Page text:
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  1. #1
    Posts rarely lloydi's Avatar
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    CSS equivalent of noshade attribute

    Is there a way of removing the groove look of an HR through CSS? I want to avoid using the noshade attribute. If I do use noshade, it causes other side-effects (background image is not tiled/rendered properly, background colour incorrect)
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  2. #2
    Grumpy Mole Man Skunk's Avatar
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    Styling <hr>s can actually be quite tricky. Take a look at these pages:

    http://www.bath.ac.uk/~cs1spw/blog/a.../17/#stylingHR
    http://www.saila.com/usage/tips/#hr

  3. #3
    Posts rarely lloydi's Avatar
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    Unfortunately all the things that are suggested are things I've already tried, e.g.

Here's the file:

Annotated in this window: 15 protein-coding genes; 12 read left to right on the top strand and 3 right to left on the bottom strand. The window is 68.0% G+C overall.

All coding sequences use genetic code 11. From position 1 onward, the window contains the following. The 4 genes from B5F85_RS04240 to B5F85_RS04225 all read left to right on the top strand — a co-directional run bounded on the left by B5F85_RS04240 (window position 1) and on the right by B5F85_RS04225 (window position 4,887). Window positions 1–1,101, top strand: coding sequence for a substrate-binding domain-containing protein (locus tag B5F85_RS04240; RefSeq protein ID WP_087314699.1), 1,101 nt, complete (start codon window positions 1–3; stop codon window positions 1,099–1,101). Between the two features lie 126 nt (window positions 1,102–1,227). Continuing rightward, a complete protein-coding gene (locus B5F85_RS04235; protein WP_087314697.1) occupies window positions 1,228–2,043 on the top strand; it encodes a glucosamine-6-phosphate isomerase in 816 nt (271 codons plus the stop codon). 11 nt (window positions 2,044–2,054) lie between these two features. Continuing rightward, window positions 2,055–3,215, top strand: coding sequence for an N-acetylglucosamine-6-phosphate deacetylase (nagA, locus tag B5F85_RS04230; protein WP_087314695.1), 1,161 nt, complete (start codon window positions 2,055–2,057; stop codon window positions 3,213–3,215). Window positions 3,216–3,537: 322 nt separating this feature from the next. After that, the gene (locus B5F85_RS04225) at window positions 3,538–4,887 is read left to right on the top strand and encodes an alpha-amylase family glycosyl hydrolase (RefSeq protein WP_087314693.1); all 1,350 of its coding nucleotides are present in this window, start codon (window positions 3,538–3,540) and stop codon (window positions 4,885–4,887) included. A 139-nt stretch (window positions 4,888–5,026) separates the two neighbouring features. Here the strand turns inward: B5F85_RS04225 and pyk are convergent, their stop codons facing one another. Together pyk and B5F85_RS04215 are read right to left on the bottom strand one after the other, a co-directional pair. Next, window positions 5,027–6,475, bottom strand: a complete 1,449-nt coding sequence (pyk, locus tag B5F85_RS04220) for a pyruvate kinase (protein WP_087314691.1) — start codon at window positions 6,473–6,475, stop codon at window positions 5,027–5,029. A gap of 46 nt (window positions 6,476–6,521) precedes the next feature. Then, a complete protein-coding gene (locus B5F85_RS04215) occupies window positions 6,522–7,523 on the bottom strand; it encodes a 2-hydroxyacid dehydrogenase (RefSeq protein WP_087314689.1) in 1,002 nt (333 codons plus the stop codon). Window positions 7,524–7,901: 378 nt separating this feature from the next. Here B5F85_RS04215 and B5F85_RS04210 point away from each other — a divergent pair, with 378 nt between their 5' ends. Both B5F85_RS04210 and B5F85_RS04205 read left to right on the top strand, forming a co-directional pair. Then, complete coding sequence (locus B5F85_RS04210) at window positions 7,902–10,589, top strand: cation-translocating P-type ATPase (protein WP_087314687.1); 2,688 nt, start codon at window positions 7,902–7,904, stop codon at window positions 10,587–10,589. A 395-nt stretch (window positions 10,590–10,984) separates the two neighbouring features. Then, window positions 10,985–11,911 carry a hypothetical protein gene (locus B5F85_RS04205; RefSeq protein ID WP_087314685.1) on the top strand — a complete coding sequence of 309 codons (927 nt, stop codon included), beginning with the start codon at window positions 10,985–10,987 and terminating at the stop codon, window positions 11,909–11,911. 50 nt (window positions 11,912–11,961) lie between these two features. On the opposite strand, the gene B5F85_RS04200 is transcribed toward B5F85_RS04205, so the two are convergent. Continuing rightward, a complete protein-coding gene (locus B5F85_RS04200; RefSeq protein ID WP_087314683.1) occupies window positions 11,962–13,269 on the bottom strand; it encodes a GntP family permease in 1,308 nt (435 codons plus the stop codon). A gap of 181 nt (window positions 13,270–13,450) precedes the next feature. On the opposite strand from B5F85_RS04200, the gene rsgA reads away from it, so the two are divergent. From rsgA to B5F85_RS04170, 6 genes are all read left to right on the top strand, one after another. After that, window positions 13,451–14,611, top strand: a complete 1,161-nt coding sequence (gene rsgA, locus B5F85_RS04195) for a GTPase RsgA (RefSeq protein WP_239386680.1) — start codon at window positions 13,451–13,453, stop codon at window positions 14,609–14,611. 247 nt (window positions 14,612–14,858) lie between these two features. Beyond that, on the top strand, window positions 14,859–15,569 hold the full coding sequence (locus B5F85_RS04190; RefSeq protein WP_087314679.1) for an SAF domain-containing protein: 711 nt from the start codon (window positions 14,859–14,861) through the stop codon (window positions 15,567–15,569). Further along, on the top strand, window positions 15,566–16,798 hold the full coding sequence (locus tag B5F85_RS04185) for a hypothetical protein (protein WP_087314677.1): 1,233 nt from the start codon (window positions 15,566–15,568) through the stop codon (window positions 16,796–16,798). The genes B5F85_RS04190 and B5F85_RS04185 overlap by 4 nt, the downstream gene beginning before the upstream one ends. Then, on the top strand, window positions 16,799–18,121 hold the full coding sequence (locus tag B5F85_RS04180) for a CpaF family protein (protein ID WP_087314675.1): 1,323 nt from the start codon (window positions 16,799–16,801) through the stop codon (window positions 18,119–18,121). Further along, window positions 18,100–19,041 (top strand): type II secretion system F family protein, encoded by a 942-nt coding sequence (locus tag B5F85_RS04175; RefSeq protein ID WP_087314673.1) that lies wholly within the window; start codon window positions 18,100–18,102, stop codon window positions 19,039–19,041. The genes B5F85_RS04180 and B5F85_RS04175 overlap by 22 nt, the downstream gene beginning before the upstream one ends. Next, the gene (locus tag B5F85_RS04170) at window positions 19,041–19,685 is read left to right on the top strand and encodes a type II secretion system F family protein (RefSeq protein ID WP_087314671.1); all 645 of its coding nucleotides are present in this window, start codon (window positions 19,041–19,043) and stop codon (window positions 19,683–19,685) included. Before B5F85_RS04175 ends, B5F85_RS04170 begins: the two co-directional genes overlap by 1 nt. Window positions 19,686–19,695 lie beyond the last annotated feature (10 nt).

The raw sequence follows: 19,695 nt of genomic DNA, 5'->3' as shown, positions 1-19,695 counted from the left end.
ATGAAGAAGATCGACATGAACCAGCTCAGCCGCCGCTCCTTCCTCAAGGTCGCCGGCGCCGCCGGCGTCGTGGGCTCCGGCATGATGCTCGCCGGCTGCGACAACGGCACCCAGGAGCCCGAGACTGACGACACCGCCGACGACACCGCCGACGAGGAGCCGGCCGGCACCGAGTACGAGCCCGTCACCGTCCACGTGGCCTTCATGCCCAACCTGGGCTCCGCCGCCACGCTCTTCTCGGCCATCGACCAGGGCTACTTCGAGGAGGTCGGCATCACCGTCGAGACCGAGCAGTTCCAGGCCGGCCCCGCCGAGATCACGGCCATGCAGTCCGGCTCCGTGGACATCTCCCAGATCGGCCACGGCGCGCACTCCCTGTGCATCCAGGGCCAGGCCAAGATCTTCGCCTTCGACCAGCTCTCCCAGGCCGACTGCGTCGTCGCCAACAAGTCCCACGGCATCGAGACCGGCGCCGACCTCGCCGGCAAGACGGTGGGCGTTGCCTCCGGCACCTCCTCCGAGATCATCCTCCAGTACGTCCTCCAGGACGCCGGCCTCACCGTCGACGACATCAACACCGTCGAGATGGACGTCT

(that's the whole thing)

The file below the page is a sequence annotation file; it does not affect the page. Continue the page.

border:none;

    and

    border:0px solid #fff;

    Any other ideas, anyone?
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  4. #4
    SitePoint Zealot LunaC's Avatar
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    have you tried a div with a top border?
    ie:

    <div style="height:1px; width:200px; border-top:1px solid black;">
    </div>

    You could change the padding, width, colors etc to suit your page. This can also be added to the bottom of a paragraph, h1 tag etc if you want to underline something.
    ie:

    <h1
    style="border-bottom: 1px dashed black; padding-bottom:0px; color:#c0c0c0;">Heading with dashed underline</h1>

    I've used stuff like this a few times and have dropped using the hr tag completely

  5. #5
    Posts rarely lloydi's Avatar
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    Won't work for two reasons:

    a) Needs to work in Netscape 4. Div does not stretch all the way across. If I do apply 100%, it does not do 100% of container, but instead whole page ... oops

    b) I am more interested in the background image than the border, so it's not a simple fix

    Thansk for trying to help. I'll be honest though, I've given up on this one now!
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